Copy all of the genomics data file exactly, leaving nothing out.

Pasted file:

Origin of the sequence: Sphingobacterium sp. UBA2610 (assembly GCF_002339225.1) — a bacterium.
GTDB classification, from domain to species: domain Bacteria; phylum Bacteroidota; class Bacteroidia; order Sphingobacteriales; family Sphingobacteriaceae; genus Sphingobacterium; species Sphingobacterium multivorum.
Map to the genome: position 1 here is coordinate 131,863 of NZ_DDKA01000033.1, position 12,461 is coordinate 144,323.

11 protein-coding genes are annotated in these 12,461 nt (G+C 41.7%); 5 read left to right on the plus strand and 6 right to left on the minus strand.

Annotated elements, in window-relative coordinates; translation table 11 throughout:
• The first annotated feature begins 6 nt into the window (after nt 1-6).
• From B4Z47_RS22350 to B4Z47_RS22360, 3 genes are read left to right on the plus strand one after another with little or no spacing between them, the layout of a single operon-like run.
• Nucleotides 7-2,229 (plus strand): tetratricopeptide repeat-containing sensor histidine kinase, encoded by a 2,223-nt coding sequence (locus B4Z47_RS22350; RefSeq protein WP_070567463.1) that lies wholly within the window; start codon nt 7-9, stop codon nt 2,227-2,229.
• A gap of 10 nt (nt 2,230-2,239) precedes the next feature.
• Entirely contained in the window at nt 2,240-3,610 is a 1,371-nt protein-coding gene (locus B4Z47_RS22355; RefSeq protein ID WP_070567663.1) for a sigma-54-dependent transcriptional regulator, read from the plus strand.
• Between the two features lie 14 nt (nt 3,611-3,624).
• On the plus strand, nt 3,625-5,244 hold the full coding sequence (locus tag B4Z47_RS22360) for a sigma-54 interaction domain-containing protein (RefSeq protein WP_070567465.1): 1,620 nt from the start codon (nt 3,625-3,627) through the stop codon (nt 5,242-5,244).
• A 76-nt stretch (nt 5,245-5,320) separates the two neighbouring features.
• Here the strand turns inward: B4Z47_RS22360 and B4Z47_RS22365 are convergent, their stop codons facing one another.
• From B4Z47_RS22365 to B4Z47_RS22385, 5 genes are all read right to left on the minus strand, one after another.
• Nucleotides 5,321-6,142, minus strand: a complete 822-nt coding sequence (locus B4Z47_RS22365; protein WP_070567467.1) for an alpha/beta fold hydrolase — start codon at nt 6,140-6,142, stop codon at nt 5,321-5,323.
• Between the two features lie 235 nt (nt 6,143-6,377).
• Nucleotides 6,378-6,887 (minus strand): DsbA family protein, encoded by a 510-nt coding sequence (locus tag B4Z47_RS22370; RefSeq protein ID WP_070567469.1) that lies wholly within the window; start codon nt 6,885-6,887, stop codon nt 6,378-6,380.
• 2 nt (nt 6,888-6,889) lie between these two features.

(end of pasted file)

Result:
Origin of the sequence: Sphingobacterium sp. UBA2610 (assembly GCF_002339225.1) — a bacterium.
GTDB classification, from domain to species: domain Bacteria; phylum Bacteroidota; class Bacteroidia; order Sphingobacteriales; family Sphingobacteriaceae; genus Sphingobacterium; species Sphingobacterium multivorum.
Map to the genome: position 1 here is coordinate 131,863 of NZ_DDKA01000033.1, position 12,461 is coordinate 144,323.

11 protein-coding genes are annotated in these 12,461 nt (G+C 41.7%); 5 read left to right on the plus strand and 6 right to left on the minus strand.

Annotated elements, in window-relative coordinates; translation table 11 throughout:
• The first annotated feature begins 6 nt into the window (after nt 1-6).
• From B4Z47_RS22350 to B4Z47_RS22360, 3 genes are read left to right on the plus strand one after another with little or no spacing between them, the layout of a single operon-like run.
• Nucleotides 7-2,229 (plus strand): tetratricopeptide repeat-containing sensor histidine kinase, encoded by a 2,223-nt coding sequence (locus B4Z47_RS22350; RefSeq protein WP_070567463.1) that lies wholly within the window; start codon nt 7-9, stop codon nt 2,227-2,229.
• A gap of 10 nt (nt 2,230-2,239) precedes the next feature.
• Entirely contained in the window at nt 2,240-3,610 is a 1,371-nt protein-coding gene (locus B4Z47_RS22355; RefSeq protein ID WP_070567663.1) for a sigma-54-dependent transcriptional regulator, read from the plus strand.
• Between the two features lie 14 nt (nt 3,611-3,624).
• On the plus strand, nt 3,625-5,244 hold the full coding sequence (locus tag B4Z47_RS22360) for a sigma-54 interaction domain-containing protein (RefSeq protein WP_070567465.1): 1,620 nt from the start codon (nt 3,625-3,627) through the stop codon (nt 5,242-5,244).
• A 76-nt stretch (nt 5,245-5,320) separates the two neighbouring features.
• Here the strand turns inward: B4Z47_RS22360 and B4Z47_RS22365 are convergent, their stop codons facing one another.
• From B4Z47_RS22365 to B4Z47_RS22385, 5 genes are all read right to left on the minus strand, one after another.
• Nucleotides 5,321-6,142, minus strand: a complete 822-nt coding sequence (locus B4Z47_RS22365; protein WP_070567467.1) for an alpha/beta fold hydrolase — start codon at nt 6,140-6,142, stop codon at nt 5,321-5,323.
• Between the two features lie 235 nt (nt 6,143-6,377).
• Nucleotides 6,378-6,887 (minus strand): DsbA family protein, encoded by a 510-nt coding sequence (locus tag B4Z47_RS22370; RefSeq protein ID WP_070567469.1) that lies wholly within the window; start codon nt 6,885-6,887, stop codon nt 6,378-6,380.
• 2 nt (nt 6,888-6,889) lie between these two features.